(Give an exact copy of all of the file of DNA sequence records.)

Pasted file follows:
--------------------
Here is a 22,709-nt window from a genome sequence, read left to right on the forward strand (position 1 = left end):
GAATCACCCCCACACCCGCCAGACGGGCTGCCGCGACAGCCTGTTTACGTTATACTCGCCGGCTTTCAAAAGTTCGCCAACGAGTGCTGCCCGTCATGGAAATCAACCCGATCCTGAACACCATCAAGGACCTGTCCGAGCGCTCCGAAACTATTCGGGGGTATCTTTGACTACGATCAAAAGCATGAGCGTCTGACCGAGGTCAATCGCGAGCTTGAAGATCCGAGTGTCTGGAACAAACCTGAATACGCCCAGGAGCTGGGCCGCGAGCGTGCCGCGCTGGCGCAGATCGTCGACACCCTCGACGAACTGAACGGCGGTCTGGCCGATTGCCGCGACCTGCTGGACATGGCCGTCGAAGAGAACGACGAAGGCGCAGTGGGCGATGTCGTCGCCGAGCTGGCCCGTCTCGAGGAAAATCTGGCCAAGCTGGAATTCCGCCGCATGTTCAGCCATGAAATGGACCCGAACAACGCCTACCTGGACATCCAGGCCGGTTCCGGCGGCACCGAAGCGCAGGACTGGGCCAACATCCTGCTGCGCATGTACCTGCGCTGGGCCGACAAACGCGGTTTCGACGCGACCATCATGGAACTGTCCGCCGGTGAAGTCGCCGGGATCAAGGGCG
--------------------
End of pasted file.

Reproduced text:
Here is a 22,709-nt window from a genome sequence, read left to right on the forward strand (position 1 = left end):
GAATCACCCCCACACCCGCCAGACGGGCTGCCGCGACAGCCTGTTTACGTTATACTCGCCGGCTTTCAAAAGTTCGCCAACGAGTGCTGCCCGTCATGGAAATCAACCCGATCCTGAACACCATCAAGGACCTGTCCGAGCGCTCCGAAACTATTCGGGGGTATCTTTGACTACGATCAAAAGCATGAGCGTCTGACCGAGGTCAATCGCGAGCTTGAAGATCCGAGTGTCTGGAACAAACCTGAATACGCCCAGGAGCTGGGCCGCGAGCGTGCCGCGCTGGCGCAGATCGTCGACACCCTCGACGAACTGAACGGCGGTCTGGCCGATTGCCGCGACCTGCTGGACATGGCCGTCGAAGAGAACGACGAAGGCGCAGTGGGCGATGTCGTCGCCGAGCTGGCCCGTCTCGAGGAAAATCTGGCCAAGCTGGAATTCCGCCGCATGTTCAGCCATGAAATGGACCCGAACAACGCCTACCTGGACATCCAGGCCGGTTCCGGCGGCACCGAAGCGCAGGACTGGGCCAACATCCTGCTGCGCATGTACCTGCGCTGGGCCGACAAACGCGGTTTCGACGCGACCATCATGGAACTGTCCGCCGGTGAAGTCGCCGGGATCAAGGGCG